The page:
In addition to their on-court and product endorsement rivalries, Serena and Maria sequentially dated an Adonis boy toy – Bulgarian tennis star Grigor Dimitrov, 10 years Serena’s junior and four years younger than Maria.  When the currently 6th ranked Dimitrov moved on from Serena to Maria, the former called him a “black heart” and Maria countered that Serena shouldn’t be casting stones as she had separated a hunky French tennis coach, Patrick Muratoglou, from his wife and kids.

On court both players utilize tactics that likely would get lesser female players and male players of any rank knifed in the locker room.  Both frequently celebrate an opponent’s awkward unforced error or double fault.  Maria has extended the common tennis grunt on racket/ball impact into a howl extending almost until her opponent is about to hit a return.  She turns away from opponent and the court for mini-meditation after virtually every point when she is serving.

First pump celebrations of very big and/or beautifully played points are ubiquitous in tennis but Serena often shrieks after winning the most pedestrian point that follows a few she has lost.  That she doesn’t take well to the rare defeat is one natural incident of her greatness.  But it has also taken an unsportsmanlike form.  As when she was being clearly outplayed in a 2009 U.S. Open semifinal match with Kim Clijsters, then unseeded and recently returned to the tour after giving birth.  (Contrary to all the hype, Serena is not the first woman to return to the tour after giving birth.  Evonne Goolagong and Clijsters both won slams after returning – something Serena is likely to accomplish as well).  Serena, then two points from losing to Clijsters in straight sets, was penalized a point for a foot fault setting up match point.  She already had been warned by the umpire for a code violation, but approached the lineswoman who had called the fault and said “I swear to God I’ll fucking take the ball and shove it down your fucking throat” – match over.  Or while being soundly beaten by Sam Stosur in the 2011 U.S. Open final (6-2, 6-3) was penalized for screaming while her opponent tried to return her shot and then screamed at the umpire “yeah you are, seriously, you have it out for me. . . you are a hater. . . don’t look my way.”  Apparently confusing the 2011 female umpire with the 2009 ump who defaulted her in the Clijsters match.  And after the match, Serena calmly and sweetly told the press “I don’t even remember what I said.”  The Times reported the dichotomized Serena as “extreme opposites. . .  In between there is no responsible adult, no attempt at reflection or remorse, even feigned.”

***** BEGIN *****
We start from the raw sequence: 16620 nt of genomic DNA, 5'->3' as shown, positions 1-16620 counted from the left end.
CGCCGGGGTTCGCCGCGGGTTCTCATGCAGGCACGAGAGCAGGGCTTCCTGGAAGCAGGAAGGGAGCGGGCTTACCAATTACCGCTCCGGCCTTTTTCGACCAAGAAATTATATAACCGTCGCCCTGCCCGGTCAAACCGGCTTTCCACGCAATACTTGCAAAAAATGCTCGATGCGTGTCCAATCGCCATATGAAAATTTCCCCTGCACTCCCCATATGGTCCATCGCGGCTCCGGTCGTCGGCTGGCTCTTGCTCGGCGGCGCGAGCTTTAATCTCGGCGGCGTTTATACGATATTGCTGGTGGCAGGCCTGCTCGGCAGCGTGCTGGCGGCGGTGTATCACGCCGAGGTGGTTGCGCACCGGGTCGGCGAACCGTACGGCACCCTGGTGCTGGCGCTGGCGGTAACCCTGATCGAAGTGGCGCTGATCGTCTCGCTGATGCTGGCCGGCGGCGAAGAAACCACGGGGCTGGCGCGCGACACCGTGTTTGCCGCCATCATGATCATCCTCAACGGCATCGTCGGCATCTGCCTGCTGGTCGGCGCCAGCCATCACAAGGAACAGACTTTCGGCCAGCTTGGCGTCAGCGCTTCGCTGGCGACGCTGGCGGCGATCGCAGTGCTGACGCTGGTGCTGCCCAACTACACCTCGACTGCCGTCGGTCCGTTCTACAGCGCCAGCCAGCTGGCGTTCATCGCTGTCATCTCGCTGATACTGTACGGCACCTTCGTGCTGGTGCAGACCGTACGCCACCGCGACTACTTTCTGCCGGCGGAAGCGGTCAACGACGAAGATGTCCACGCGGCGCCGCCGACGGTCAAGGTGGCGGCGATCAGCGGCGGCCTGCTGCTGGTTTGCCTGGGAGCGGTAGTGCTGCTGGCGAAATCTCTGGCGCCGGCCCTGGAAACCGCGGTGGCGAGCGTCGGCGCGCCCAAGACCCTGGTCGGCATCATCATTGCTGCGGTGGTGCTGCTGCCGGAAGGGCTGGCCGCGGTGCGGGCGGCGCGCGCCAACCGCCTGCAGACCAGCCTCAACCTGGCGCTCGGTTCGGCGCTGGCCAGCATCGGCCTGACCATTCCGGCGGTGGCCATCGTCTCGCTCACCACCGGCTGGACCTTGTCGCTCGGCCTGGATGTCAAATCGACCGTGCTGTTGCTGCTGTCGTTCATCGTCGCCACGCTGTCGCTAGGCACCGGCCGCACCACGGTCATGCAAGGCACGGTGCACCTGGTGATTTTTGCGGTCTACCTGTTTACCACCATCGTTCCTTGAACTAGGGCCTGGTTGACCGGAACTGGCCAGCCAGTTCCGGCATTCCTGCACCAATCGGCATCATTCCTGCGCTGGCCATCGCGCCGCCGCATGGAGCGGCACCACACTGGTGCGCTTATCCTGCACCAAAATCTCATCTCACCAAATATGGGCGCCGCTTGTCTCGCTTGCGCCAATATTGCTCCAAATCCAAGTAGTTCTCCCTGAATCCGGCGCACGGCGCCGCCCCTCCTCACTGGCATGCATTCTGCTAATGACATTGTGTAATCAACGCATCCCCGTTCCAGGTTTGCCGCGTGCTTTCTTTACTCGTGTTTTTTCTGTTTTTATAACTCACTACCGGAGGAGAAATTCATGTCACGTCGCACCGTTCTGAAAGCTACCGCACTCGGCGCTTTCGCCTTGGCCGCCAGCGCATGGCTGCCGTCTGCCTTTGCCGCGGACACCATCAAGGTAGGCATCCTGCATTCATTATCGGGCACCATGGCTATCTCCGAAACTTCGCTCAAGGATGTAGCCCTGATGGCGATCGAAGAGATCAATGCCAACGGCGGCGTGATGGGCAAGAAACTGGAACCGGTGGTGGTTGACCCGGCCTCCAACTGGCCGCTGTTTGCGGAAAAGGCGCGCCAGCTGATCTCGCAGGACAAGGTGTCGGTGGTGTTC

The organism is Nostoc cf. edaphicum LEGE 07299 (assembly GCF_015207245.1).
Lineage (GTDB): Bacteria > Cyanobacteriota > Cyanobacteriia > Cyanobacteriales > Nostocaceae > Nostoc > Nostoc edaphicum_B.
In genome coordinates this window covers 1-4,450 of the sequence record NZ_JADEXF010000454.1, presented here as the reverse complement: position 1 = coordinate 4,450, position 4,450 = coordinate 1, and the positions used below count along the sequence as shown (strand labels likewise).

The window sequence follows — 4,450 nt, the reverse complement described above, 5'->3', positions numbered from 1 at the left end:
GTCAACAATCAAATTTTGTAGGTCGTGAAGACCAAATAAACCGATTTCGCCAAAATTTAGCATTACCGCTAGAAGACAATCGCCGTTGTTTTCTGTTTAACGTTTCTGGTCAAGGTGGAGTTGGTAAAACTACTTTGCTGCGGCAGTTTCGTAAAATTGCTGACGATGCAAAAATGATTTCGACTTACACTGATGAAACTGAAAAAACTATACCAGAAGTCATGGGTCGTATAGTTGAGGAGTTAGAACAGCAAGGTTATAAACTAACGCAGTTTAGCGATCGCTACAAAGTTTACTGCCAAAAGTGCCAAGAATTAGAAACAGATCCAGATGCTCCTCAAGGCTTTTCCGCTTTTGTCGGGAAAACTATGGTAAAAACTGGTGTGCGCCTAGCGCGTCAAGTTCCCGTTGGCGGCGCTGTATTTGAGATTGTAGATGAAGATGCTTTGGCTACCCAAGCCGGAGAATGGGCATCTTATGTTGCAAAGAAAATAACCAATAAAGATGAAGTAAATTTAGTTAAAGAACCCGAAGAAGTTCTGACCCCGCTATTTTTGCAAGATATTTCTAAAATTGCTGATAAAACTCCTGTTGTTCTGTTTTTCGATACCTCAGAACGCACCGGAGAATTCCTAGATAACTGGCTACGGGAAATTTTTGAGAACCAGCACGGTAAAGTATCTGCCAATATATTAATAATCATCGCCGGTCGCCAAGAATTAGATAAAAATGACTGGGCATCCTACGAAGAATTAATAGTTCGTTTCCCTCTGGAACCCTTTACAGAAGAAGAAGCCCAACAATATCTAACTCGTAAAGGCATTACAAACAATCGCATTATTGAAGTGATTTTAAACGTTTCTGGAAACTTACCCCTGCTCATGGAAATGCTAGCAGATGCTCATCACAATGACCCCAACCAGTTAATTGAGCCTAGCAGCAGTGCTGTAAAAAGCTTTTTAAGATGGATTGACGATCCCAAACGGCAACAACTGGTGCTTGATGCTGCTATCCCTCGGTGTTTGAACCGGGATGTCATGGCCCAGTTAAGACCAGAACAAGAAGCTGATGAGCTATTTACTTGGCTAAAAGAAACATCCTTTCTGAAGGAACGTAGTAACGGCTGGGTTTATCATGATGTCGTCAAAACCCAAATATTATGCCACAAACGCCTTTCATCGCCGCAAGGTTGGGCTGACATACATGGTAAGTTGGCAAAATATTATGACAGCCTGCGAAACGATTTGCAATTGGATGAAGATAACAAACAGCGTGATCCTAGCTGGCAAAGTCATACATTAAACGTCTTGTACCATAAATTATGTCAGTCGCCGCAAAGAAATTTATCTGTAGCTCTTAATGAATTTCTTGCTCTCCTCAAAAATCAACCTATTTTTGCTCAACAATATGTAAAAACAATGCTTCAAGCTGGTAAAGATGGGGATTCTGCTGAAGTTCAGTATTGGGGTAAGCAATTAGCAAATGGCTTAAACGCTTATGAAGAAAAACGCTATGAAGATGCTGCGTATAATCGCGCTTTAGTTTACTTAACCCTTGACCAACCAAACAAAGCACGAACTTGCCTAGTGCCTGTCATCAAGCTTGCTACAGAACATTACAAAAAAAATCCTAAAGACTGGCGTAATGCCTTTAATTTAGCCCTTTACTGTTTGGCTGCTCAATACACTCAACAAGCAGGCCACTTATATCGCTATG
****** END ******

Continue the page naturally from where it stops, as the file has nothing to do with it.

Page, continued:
We, or at least tennis fans, know all about both player’s upbringings.  Serena’s “straight out of Compton” by way of Saginaw, from which it took Paul Simon four days to hitchhike.  She was raised with many siblings, including older sister Venus.  Both were tutored by father Richard Williams, hands down the most successful tennis coach in history.  Two students, two World No. 1s, a zillion championships and counting.  And given Richard’s own background and the severe logistical and resource limitations he faced it is fair to say that he is the Albert Einstein of tennis coaching innovation.

Serena has for many years been a fixture in the tabloids and lifestyle magazines, attending the most recent Royal Wedding and posing nude and pregnant on the cover of Vanity Fair, etc.